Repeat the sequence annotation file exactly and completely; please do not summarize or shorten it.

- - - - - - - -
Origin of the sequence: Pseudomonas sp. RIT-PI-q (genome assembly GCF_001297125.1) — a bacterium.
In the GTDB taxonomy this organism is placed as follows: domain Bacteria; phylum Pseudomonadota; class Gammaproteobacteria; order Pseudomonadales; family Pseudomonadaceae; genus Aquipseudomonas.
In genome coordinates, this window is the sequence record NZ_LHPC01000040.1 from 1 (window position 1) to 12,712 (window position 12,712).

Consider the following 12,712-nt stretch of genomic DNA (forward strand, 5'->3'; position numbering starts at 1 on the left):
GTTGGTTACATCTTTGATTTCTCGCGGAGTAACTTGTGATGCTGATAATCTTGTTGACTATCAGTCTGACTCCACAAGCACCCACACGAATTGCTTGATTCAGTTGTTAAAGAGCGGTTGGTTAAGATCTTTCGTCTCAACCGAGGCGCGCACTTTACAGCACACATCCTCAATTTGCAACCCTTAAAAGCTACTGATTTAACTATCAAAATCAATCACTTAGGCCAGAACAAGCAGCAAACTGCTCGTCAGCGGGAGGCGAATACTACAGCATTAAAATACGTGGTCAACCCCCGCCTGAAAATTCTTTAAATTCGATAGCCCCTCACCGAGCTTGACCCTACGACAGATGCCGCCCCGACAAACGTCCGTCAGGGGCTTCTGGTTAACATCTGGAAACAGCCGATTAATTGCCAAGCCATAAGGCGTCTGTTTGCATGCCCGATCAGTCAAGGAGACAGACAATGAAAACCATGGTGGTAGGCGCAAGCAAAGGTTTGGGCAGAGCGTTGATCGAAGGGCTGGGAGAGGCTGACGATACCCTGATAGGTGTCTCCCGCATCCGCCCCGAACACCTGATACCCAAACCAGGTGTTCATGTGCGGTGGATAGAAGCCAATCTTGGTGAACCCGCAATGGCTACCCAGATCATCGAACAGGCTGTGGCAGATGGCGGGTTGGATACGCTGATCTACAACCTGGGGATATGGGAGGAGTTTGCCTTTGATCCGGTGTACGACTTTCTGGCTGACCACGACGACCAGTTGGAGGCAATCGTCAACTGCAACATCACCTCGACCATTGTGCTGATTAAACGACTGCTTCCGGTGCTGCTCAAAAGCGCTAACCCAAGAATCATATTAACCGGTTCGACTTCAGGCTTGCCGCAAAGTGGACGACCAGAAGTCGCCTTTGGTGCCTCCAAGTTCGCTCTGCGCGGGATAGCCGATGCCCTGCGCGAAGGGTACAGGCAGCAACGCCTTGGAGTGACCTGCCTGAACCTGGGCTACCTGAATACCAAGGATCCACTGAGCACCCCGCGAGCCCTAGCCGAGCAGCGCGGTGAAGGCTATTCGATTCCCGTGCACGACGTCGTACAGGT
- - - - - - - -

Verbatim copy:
Origin of the sequence: Pseudomonas sp. RIT-PI-q (genome assembly GCF_001297125.1) — a bacterium.
In the GTDB taxonomy this organism is placed as follows: domain Bacteria; phylum Pseudomonadota; class Gammaproteobacteria; order Pseudomonadales; family Pseudomonadaceae; genus Aquipseudomonas.
In genome coordinates, this window is the sequence record NZ_LHPC01000040.1 from 1 (window position 1) to 12,712 (window position 12,712).

Consider the following 12,712-nt stretch of genomic DNA (forward strand, 5'->3'; position numbering starts at 1 on the left):
GTTGGTTACATCTTTGATTTCTCGCGGAGTAACTTGTGATGCTGATAATCTTGTTGACTATCAGTCTGACTCCACAAGCACCCACACGAATTGCTTGATTCAGTTGTTAAAGAGCGGTTGGTTAAGATCTTTCGTCTCAACCGAGGCGCGCACTTTACAGCACACATCCTCAATTTGCAACCCTTAAAAGCTACTGATTTAACTATCAAAATCAATCACTTAGGCCAGAACAAGCAGCAAACTGCTCGTCAGCGGGAGGCGAATACTACAGCATTAAAATACGTGGTCAACCCCCGCCTGAAAATTCTTTAAATTCGATAGCCCCTCACCGAGCTTGACCCTACGACAGATGCCGCCCCGACAAACGTCCGTCAGGGGCTTCTGGTTAACATCTGGAAACAGCCGATTAATTGCCAAGCCATAAGGCGTCTGTTTGCATGCCCGATCAGTCAAGGAGACAGACAATGAAAACCATGGTGGTAGGCGCAAGCAAAGGTTTGGGCAGAGCGTTGATCGAAGGGCTGGGAGAGGCTGACGATACCCTGATAGGTGTCTCCCGCATCCGCCCCGAACACCTGATACCCAAACCAGGTGTTCATGTGCGGTGGATAGAAGCCAATCTTGGTGAACCCGCAATGGCTACCCAGATCATCGAACAGGCTGTGGCAGATGGCGGGTTGGATACGCTGATCTACAACCTGGGGATATGGGAGGAGTTTGCCTTTGATCCGGTGTACGACTTTCTGGCTGACCACGACGACCAGTTGGAGGCAATCGTCAACTGCAACATCACCTCGACCATTGTGCTGATTAAACGACTGCTTCCGGTGCTGCTCAAAAGCGCTAACCCAAGAATCATATTAACCGGTTCGACTTCAGGCTTGCCGCAAAGTGGACGACCAGAAGTCGCCTTTGGTGCCTCCAAGTTCGCTCTGCGCGGGATAGCCGATGCCCTGCGCGAAGGGTACAGGCAGCAACGCCTTGGAGTGACCTGCCTGAACCTGGGCTACCTGAATACCAAGGATCCACTGAGCACCCCGCGAGCCCTAGCCGAGCAGCGCGGTGAAGGCTATTCGATTCCCGTGCACGACGTCGTACAGGT